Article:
Train to Paris

Saturday, October 18, 2008

Up early and off to return the car, get to the station and back to Paris. We turned the car in promptly at 9:00, before going to the Gare TGV. Millie, our GPS, was quite emotional, and sobbed as she told us which exit to take from each remaining roundabout on the way to the Peugeot agency. As we parted, she told the Bevigator that she was “brilliant!” It was hard not to cry and hug her, but Bev pointed out how ridiculous David looked trying to hug the console… Our train was scheduled to depart at 10:05, arriving Paris 12:45. Like clockwork, the train arrived and we pulled out of the station at exactly 10:05.

During the train ride, David and I had a chance to reflect on our trip.  David drove our Peugeot 407 wagon a total of 3,200 kilometers or 2,000 miles – from Paris to and through the Loire, to Burgundy and through the many small villages, then to Eygalières for our two weeks of touring. Millie navigated maybe half those miles for us, needing only an occasional cup of tea or scone – but the Bevigator did have to jump in and help out more than a few times. The Peugeot wagon was a real treat – comfortable, lots of room for five and luggage, good handling and power, and – best of all – it averaged 42 miles per gallon. The price of our gazole (diesel) fuel was €1.35 per liter or about $6.50 per gallon (the Euro closed at €1.34 on the 17th.) Other than a few days, we had absolutely almost-perfect weather and temperatures were ideal.

After check-in at Hotel Le Lavoisier, Darren wanted to go to Willi’s Wine Bar to taste some wine. We jumped on the Metro #1 line and in a few minutes we were a short walk away. We tasted several different wines – a Bourgeuil red from the Loire, a Chateauneuf du Pape, a Meursault, and carafe of Montlouis – then walked back to the hotel.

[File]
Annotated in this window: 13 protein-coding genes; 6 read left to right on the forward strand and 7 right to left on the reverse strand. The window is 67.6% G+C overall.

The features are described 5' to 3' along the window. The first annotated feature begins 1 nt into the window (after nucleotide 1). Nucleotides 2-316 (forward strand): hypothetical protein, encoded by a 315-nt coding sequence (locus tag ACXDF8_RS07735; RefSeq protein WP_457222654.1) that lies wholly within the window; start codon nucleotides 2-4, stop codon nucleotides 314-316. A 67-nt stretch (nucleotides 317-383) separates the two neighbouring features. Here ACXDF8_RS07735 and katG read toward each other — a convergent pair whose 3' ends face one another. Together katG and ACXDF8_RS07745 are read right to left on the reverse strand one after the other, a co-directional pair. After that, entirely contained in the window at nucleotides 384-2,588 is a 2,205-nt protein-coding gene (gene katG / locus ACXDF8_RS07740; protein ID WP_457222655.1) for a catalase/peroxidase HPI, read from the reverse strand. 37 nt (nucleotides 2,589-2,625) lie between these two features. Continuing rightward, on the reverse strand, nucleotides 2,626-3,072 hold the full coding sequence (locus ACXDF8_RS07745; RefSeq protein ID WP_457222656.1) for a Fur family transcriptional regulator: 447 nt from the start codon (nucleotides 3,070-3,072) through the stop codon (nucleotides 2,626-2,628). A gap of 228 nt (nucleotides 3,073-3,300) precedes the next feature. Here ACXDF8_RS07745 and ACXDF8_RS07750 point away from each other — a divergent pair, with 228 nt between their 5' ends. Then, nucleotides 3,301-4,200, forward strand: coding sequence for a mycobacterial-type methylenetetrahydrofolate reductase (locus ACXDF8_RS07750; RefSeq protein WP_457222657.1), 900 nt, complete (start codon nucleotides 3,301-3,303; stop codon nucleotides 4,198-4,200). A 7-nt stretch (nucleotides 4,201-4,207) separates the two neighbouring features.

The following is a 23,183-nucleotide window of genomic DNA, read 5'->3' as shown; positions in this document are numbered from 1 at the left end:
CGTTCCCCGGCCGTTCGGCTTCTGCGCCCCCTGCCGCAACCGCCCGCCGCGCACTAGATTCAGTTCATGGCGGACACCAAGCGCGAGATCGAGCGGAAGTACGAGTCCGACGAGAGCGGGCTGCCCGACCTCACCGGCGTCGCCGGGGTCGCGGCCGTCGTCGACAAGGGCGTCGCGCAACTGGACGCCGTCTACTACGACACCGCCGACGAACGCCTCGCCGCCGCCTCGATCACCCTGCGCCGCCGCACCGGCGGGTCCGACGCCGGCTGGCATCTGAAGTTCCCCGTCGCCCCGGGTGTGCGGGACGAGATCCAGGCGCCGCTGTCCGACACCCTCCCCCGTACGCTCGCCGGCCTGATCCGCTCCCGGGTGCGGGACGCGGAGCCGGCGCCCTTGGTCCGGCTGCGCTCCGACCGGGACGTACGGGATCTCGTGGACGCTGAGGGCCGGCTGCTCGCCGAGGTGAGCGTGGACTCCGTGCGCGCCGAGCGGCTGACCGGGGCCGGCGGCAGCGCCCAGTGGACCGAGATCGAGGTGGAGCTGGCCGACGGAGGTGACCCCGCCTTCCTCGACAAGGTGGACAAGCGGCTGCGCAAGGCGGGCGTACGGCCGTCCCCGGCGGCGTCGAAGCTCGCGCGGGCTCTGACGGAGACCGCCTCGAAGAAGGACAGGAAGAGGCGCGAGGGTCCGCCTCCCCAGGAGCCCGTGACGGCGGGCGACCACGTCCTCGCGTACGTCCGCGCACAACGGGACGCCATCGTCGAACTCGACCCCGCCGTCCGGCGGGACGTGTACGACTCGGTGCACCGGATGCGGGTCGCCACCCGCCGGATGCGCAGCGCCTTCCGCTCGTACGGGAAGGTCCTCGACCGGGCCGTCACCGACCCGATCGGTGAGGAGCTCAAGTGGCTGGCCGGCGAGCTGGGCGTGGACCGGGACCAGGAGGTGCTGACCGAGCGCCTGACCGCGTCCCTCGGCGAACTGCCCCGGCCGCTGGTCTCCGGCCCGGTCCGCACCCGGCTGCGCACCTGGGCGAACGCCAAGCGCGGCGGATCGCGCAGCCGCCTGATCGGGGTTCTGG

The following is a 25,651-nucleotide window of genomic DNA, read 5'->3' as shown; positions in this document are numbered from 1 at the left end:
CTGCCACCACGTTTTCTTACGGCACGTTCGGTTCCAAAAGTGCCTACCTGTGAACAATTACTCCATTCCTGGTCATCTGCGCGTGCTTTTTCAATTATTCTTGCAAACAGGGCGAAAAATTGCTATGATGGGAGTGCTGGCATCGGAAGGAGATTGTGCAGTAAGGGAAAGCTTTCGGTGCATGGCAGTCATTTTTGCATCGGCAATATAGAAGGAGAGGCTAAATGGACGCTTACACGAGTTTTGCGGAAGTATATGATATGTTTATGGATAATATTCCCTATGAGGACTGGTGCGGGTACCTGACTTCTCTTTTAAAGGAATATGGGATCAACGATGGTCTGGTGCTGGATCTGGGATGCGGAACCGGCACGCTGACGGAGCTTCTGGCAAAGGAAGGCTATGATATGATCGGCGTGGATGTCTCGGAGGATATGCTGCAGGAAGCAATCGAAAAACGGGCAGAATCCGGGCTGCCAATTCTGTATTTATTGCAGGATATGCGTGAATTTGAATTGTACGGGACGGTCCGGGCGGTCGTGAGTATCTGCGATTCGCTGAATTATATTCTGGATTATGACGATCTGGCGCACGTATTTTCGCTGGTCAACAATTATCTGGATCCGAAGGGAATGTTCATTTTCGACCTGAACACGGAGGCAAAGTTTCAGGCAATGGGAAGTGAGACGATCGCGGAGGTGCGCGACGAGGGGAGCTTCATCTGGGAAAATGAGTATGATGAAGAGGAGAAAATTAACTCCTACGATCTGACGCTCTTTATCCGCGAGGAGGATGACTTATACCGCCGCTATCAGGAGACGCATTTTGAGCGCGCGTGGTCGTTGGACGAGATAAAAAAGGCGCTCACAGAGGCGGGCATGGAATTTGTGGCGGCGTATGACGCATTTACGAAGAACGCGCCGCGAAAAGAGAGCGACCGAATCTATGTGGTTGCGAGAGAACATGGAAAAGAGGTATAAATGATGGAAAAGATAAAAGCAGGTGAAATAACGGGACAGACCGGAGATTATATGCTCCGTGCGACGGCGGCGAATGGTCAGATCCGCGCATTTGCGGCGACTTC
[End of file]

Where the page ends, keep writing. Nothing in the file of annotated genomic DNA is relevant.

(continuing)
That evening, we were to meet our friends Marc and Catherine for dinner. Unfortunately, Catherine came down with pneumonia and obviously needed to cancel. But Marc made dinner reservations for us at La Table de Joël Robuchon. La Table had three alternatives to choose from: – a la carte petit plates with a long list of entrées; an a la carte menu of entrées and plats; and a degustastion (tasting) menu. We all decided on the petit plate menu, selecting three different entrees to taste. It was a memorable dinner. Easy to see why the restaurant has earned two Michelin stars. For wines, we had a wonderful Meursault from Prieur for our white, and a hearty but smooth Vacqueryas from the Rhone for our red.  


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